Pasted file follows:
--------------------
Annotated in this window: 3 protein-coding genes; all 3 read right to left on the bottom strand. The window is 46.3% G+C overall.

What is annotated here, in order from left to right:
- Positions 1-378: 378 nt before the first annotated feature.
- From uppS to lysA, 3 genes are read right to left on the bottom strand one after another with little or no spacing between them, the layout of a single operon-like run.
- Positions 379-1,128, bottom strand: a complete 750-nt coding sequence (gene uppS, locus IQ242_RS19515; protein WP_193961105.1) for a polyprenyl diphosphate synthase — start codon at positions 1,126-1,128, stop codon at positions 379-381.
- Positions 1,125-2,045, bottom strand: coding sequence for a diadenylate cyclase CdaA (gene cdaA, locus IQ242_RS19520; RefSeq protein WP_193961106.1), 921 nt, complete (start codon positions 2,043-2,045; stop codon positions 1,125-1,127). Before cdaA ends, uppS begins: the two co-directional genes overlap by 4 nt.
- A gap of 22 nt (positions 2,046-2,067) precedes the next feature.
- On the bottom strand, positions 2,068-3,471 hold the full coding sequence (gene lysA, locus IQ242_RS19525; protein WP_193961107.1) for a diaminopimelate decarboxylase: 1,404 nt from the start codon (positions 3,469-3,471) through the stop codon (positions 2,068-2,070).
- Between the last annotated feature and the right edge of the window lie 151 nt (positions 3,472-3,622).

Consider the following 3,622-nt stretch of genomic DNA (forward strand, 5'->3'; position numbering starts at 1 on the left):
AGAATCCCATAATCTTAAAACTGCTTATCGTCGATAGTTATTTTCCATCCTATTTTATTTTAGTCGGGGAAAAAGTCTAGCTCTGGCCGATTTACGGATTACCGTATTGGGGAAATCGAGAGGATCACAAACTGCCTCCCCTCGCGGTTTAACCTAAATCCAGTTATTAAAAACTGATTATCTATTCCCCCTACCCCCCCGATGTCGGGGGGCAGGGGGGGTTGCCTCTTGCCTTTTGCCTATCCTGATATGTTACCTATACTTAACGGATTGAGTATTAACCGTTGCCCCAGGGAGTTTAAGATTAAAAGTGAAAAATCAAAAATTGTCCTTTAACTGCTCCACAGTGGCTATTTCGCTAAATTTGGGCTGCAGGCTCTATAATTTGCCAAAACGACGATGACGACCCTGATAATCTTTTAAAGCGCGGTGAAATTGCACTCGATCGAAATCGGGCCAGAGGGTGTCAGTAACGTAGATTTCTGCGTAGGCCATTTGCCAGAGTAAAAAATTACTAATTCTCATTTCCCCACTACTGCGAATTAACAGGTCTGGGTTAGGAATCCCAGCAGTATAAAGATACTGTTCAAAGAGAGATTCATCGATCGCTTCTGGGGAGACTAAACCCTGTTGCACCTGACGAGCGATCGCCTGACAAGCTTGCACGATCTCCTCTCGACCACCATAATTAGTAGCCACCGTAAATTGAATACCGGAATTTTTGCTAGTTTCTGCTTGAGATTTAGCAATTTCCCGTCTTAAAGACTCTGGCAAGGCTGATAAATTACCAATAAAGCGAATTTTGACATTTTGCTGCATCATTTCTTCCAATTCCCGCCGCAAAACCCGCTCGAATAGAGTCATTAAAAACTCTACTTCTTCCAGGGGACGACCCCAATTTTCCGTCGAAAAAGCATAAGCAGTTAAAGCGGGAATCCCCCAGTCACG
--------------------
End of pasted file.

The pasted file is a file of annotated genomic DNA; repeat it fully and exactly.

Annotated in this window: 3 protein-coding genes; all 3 read right to left on the bottom strand. The window is 46.3% G+C overall.

What is annotated here, in order from left to right:
- Positions 1-378: 378 nt before the first annotated feature.
- From uppS to lysA, 3 genes are read right to left on the bottom strand one after another with little or no spacing between them, the layout of a single operon-like run.
- Positions 379-1,128, bottom strand: a complete 750-nt coding sequence (gene uppS, locus IQ242_RS19515; protein WP_193961105.1) for a polyprenyl diphosphate synthase — start codon at positions 1,126-1,128, stop codon at positions 379-381.
- Positions 1,125-2,045, bottom strand: coding sequence for a diadenylate cyclase CdaA (gene cdaA, locus IQ242_RS19520; RefSeq protein WP_193961106.1), 921 nt, complete (start codon positions 2,043-2,045; stop codon positions 1,125-1,127). Before cdaA ends, uppS begins: the two co-directional genes overlap by 4 nt.
- A gap of 22 nt (positions 2,046-2,067) precedes the next feature.
- On the bottom strand, positions 2,068-3,471 hold the full coding sequence (gene lysA, locus IQ242_RS19525; protein WP_193961107.1) for a diaminopimelate decarboxylase: 1,404 nt from the start codon (positions 3,469-3,471) through the stop codon (positions 2,068-2,070).
- Between the last annotated feature and the right edge of the window lie 151 nt (positions 3,472-3,622).

Consider the following 3,622-nt stretch of genomic DNA (forward strand, 5'->3'; position numbering starts at 1 on the left):
AGAATCCCATAATCTTAAAACTGCTTATCGTCGATAGTTATTTTCCATCCTATTTTATTTTAGTCGGGGAAAAAGTCTAGCTCTGGCCGATTTACGGATTACCGTATTGGGGAAATCGAGAGGATCACAAACTGCCTCCCCTCGCGGTTTAACCTAAATCCAGTTATTAAAAACTGATTATCTATTCCCCCTACCCCCCCGATGTCGGGGGGCAGGGGGGGTTGCCTCTTGCCTTTTGCCTATCCTGATATGTTACCTATACTTAACGGATTGAGTATTAACCGTTGCCCCAGGGAGTTTAAGATTAAAAGTGAAAAATCAAAAATTGTCCTTTAACTGCTCCACAGTGGCTATTTCGCTAAATTTGGGCTGCAGGCTCTATAATTTGCCAAAACGACGATGACGACCCTGATAATCTTTTAAAGCGCGGTGAAATTGCACTCGATCGAAATCGGGCCAGAGGGTGTCAGTAACGTAGATTTCTGCGTAGGCCATTTGCCAGAGTAAAAAATTACTAATTCTCATTTCCCCACTACTGCGAATTAACAGGTCTGGGTTAGGAATCCCAGCAGTATAAAGATACTGTTCAAAGAGAGATTCATCGATCGCTTCTGGGGAGACTAAACCCTGTTGCACCTGACGAGCGATCGCCTGACAAGCTTGCACGATCTCCTCTCGACCACCATAATTAGTAGCCACCGTAAATTGAATACCGGAATTTTTGCTAGTTTCTGCTTGAGATTTAGCAATTTCCCGTCTTAAAGACTCTGGCAAGGCTGATAAATTACCAATAAAGCGAATTTTGACATTTTGCTGCATCATTTCTTCCAATTCCCGCCGCAAAACCCGCTCGAATAGAGTCATTAAAAACTCTACTTCTTCCAGGGGACGACCCCAATTTTCCGTCGAAAAAGCATAAGCAGTTAAAGCGGGAATCCCCCAGTCACG